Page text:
His first clue that it wasn’t a normal Infected was that it hesitated. It stopped when it saw him, and its eyes went from the pistol in Dane’s hand to the alley entrance. It knew Dane could kill it, and it was more interested in surviving than eating.

If it weren’t for the wounds, he might’ve mistaken it for human. There was an uneven hole in its side, and several of its fingers were missing. Shotgun injuries, Dane recognized. Both were recent and neither were bleeding.

The sentience in its eyes sent chills down Dane’s spine. Unlike all the others, it knew exactly what it was – a blood-thirsty monster – and exactly what it wanted: prey.

Dane leveled his pistol at the Infected’s head and fired.

The gunshot was like thunder in the empty city. The Infected ducked as soon as he began aiming, catching the bullet in its shoulder instead of its skull. “Shit!!” Dane said, scrambling back, but it was too late. Quick as a flash, the Infected barreled into him.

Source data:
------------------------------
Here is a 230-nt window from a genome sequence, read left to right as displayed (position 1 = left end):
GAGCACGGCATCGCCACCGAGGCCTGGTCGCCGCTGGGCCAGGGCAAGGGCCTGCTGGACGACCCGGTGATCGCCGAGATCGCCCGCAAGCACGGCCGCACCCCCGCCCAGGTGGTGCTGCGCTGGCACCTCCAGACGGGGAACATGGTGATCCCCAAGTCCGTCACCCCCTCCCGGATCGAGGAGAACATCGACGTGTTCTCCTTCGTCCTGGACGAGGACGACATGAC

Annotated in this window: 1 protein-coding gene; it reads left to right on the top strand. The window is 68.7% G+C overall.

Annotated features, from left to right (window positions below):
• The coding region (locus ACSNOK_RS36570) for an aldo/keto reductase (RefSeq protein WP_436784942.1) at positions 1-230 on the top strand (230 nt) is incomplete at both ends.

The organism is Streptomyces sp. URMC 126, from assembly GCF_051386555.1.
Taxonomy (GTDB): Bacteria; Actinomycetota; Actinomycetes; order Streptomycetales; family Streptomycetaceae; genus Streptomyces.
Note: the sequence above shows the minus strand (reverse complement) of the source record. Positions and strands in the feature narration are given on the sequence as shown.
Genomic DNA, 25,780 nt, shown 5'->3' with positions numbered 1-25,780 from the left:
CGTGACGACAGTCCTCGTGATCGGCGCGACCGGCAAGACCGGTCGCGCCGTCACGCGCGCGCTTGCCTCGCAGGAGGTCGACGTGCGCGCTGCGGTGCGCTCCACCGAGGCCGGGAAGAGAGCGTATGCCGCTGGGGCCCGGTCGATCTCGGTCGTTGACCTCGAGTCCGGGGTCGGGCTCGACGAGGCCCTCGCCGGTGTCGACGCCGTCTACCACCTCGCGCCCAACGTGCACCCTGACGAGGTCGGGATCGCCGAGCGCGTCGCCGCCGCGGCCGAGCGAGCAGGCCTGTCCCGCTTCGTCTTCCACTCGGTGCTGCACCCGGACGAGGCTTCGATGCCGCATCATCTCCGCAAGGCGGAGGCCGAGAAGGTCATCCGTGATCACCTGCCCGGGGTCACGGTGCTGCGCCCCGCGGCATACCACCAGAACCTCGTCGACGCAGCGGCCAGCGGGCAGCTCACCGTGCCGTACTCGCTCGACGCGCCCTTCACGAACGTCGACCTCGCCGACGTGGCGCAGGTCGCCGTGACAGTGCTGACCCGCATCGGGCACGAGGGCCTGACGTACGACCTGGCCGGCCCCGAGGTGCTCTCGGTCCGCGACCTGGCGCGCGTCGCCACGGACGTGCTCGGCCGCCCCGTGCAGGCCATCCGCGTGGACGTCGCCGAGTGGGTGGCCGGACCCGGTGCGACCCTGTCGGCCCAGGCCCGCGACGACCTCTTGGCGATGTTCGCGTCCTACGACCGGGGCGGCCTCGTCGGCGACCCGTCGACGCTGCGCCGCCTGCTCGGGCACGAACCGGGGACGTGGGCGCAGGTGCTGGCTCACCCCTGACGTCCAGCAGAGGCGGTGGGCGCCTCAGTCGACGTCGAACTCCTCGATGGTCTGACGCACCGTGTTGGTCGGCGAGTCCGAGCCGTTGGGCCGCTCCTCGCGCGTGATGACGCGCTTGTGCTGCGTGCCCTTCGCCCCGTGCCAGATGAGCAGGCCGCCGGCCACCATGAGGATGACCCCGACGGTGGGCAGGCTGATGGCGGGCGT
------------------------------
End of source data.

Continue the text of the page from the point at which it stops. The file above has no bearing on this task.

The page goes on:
They say your life flashes before your eyes in situations like these. For Dane, it didn’t. There was no unearthly calm, no inhuman focus; there was only his heart thundering in his ears as he gripped the Infected by its neck, fighting to keep its teeth from his skin.

Distantly, someone shouted. Dane didn’t notice. All he could think was ‘can’t let it bite me’ and ‘god, I made it so far’ . But the Infected heard the shout, and the Infected lifted its head. Dane followed its gaze. Wide-eyed, they both stared down the alley.

There, silhouetted against the setting sun, stood a man with a shotgun.